Although many countries have not aided Haiti with its recovery from exploitation, several non-governmental organizations have pursued several projects to tackle poverty in Haiti. After Haiti’s disastrous 2010 earthquake, Global Communities implemented several initiatives to remove rubble. The organization has now removed over one million cubic meters of rubble, providing 20,000 locals with short-term jobs. Global Communities also created the Lavi Miyo Nan Katye pa’m Nan (LAMIKA) program, which translates to “a better life in the neighborhood.” It focuses on Carrefour-Feuilles, a poverty-ridden neighborhood greatly affected by the earthquake in Port-au-Prince. It is reconstructing 1,500 meters of roads, almost 2,000 meters of pedestrian footpaths and nine schools. It has also worked to improve the water and sanitation systems of the country.
The Pan American Development Foundation (PADF) has also conducted several projects to alleviate poverty in Haiti. To improve the economy, PADF implemented the LEAD program, funded by the United States Agency for International Development (USAID). LEAD connects investors from the U.S. and Canada to Haitian businesses, helping them develop into larger enterprises. Collaborating with American Red Cross and USAID, PADF encourages “resilient urban development” in the area of Canaan under the program name, Ann Boust Canaan. The program has introduced vocational schools to better train residents for jobs. Additionally, it has created 1,500 new jobs and linked citizens to businesses to better access their finances.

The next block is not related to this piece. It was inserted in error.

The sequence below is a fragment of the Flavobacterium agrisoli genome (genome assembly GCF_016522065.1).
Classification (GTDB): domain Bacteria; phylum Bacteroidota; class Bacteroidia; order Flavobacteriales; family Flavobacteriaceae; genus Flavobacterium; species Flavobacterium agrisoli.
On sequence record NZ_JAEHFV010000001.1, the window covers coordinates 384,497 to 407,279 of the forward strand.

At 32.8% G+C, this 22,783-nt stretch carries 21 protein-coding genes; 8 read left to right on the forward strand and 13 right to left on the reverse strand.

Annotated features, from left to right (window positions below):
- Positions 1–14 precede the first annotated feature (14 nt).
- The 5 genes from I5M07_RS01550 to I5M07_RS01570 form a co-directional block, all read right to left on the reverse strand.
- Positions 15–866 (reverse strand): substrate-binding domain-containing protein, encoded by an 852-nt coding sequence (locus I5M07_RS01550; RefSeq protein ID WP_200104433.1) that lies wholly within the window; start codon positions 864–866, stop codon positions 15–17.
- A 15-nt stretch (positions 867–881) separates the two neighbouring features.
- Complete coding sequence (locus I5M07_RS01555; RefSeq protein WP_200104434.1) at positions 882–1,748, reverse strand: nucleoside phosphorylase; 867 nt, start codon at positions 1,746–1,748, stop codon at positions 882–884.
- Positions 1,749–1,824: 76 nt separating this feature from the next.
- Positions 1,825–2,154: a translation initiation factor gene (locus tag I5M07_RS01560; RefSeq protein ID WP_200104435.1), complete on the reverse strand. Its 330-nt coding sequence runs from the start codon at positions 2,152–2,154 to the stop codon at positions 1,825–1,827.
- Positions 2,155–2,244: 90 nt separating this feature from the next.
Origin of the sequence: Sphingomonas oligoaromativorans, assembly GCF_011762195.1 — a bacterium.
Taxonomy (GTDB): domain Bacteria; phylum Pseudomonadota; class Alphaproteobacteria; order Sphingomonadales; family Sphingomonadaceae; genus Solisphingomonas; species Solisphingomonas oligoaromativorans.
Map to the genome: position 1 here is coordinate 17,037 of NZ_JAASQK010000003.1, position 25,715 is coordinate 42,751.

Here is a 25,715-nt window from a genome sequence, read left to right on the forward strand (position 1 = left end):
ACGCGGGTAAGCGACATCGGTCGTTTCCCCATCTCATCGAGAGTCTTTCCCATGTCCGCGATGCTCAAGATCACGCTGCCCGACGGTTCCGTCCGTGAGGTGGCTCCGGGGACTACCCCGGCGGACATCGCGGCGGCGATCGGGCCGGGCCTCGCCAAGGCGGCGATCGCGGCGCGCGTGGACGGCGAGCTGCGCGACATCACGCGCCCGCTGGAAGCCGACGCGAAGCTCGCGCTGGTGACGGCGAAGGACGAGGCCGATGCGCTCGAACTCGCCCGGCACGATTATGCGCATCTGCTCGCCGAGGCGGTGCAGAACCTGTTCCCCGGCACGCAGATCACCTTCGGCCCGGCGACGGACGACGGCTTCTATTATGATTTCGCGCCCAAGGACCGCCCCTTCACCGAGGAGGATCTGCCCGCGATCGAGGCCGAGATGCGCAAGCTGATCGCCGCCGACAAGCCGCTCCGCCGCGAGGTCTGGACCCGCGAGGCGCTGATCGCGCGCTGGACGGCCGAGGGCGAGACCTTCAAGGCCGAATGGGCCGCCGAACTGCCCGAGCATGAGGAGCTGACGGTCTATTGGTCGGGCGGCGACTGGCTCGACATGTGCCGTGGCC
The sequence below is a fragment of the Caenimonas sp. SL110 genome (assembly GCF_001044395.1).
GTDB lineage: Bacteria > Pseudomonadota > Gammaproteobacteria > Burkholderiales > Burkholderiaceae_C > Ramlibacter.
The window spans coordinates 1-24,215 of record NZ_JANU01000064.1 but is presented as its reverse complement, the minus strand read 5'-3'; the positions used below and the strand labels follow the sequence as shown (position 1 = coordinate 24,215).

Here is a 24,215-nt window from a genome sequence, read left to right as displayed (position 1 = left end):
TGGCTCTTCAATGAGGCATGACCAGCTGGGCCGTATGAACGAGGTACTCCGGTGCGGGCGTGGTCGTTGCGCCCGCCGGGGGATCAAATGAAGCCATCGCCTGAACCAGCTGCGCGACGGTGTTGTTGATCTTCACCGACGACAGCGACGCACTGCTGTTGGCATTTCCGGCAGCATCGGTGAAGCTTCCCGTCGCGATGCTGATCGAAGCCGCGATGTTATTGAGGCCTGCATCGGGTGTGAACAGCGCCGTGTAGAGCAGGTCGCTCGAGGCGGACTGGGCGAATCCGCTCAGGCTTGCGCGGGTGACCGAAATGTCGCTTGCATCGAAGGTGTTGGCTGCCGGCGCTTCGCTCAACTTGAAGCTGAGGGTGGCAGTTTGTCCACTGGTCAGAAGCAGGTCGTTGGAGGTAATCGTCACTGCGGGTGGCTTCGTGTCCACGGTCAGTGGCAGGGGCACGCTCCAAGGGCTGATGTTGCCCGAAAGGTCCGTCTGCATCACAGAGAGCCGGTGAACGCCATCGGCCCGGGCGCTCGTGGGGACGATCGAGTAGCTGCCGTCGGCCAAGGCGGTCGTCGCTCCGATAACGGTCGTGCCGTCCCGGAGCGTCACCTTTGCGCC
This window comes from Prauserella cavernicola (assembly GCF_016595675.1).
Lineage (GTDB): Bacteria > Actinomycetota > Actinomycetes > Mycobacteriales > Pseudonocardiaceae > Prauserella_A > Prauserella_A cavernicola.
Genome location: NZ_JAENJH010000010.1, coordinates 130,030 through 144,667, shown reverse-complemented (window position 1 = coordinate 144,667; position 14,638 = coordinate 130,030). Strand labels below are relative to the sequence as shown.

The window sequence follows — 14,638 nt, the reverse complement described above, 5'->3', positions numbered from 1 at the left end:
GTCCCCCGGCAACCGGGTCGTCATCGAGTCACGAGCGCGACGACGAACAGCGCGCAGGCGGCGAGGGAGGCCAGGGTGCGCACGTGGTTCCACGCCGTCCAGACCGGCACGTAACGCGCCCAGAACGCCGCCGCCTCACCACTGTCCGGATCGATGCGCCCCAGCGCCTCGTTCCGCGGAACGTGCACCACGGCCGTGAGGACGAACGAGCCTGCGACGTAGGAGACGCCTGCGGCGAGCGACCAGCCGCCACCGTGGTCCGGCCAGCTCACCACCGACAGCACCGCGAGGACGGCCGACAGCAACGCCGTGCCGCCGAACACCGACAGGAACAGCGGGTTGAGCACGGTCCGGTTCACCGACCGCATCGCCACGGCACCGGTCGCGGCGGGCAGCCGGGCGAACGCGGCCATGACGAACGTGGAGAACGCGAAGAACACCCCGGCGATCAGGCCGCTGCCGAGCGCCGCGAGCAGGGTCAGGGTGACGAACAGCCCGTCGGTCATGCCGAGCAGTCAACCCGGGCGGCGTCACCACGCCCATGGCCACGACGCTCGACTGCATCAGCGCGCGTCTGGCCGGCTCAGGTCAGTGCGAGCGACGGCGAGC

To expand the limited medical treatment in Haiti, Doctors Without Borders manages three hospitals in Port-Au-Prince. There is a prevalence of burn victims that require medical care in this region, so, in 2017, the organization administered 1,300 emergency room visits and aided approximately 700 patients. Victims of sexual and gender-based abuse obtained care, with 769 patients receiving treatment in 2017. Doctors Without Borders educates hospital staff and has begun building a new hospital in Haiti as well.
What Individuals Can Do
For those who would like to be more involved in the process of reducing poverty in Haiti, they can make donations to programs through the organization Hope for Haiti. The program allows donors to choose where they would like their donation to go, such as health care, education and environmental development. Another more active approach is volunteering for Haitian organizations. The organization MedShare sends medical supplies to Haitian hospitals and clinics and requires volunteers to package the items in the U.S. before shipping.
Haiti has undergone exploitation throughout its history. The DR has experienced exploitation, but to a lesser extent, which its better economic and environmental conditions today show. Since countries have not aided Haiti sufficiently, there are several non-governmental organizations that have helped in recovery from its instability. Individuals can also help by volunteering their time or supplies to Haitians in need. Being born on different sides of the same island should not determine drastically different life outcomes.
– Diana Piper